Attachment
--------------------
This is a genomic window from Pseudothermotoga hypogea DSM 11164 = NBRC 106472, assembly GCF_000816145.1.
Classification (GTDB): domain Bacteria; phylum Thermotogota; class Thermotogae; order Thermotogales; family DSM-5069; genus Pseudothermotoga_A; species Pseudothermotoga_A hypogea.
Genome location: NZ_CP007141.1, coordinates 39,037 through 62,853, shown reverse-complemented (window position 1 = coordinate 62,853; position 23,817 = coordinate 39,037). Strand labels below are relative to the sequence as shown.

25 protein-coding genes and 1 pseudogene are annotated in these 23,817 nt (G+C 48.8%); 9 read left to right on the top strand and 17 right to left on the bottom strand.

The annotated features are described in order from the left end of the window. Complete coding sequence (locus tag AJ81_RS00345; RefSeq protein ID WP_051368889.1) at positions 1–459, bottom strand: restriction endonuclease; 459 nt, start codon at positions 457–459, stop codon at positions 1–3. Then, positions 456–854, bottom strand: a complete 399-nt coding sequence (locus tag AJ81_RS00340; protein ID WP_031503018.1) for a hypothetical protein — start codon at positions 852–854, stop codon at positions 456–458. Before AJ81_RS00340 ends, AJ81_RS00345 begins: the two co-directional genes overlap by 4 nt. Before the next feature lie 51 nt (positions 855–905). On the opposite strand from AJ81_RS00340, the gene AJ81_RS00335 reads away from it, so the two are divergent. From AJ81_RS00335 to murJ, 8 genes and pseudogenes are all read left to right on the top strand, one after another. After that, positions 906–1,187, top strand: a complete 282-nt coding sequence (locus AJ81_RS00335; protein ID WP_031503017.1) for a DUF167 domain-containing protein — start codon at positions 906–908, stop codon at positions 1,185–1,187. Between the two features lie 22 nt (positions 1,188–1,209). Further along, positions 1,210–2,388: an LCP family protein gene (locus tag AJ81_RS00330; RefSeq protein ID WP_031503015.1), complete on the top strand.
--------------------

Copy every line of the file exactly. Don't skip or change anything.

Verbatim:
This is a genomic window from Pseudothermotoga hypogea DSM 11164 = NBRC 106472, assembly GCF_000816145.1.
Classification (GTDB): domain Bacteria; phylum Thermotogota; class Thermotogae; order Thermotogales; family DSM-5069; genus Pseudothermotoga_A; species Pseudothermotoga_A hypogea.
Genome location: NZ_CP007141.1, coordinates 39,037 through 62,853, shown reverse-complemented (window position 1 = coordinate 62,853; position 23,817 = coordinate 39,037). Strand labels below are relative to the sequence as shown.

25 protein-coding genes and 1 pseudogene are annotated in these 23,817 nt (G+C 48.8%); 9 read left to right on the top strand and 17 right to left on the bottom strand.

The annotated features are described in order from the left end of the window. Complete coding sequence (locus tag AJ81_RS00345; RefSeq protein ID WP_051368889.1) at positions 1–459, bottom strand: restriction endonuclease; 459 nt, start codon at positions 457–459, stop codon at positions 1–3. Then, positions 456–854, bottom strand: a complete 399-nt coding sequence (locus tag AJ81_RS00340; protein ID WP_031503018.1) for a hypothetical protein — start codon at positions 852–854, stop codon at positions 456–458. Before AJ81_RS00340 ends, AJ81_RS00345 begins: the two co-directional genes overlap by 4 nt. Before the next feature lie 51 nt (positions 855–905). On the opposite strand from AJ81_RS00340, the gene AJ81_RS00335 reads away from it, so the two are divergent. From AJ81_RS00335 to murJ, 8 genes and pseudogenes are all read left to right on the top strand, one after another. After that, positions 906–1,187, top strand: a complete 282-nt coding sequence (locus AJ81_RS00335; protein ID WP_031503017.1) for a DUF167 domain-containing protein — start codon at positions 906–908, stop codon at positions 1,185–1,187. Between the two features lie 22 nt (positions 1,188–1,209). Further along, positions 1,210–2,388: an LCP family protein gene (locus tag AJ81_RS00330; RefSeq protein ID WP_031503015.1), complete on the top strand.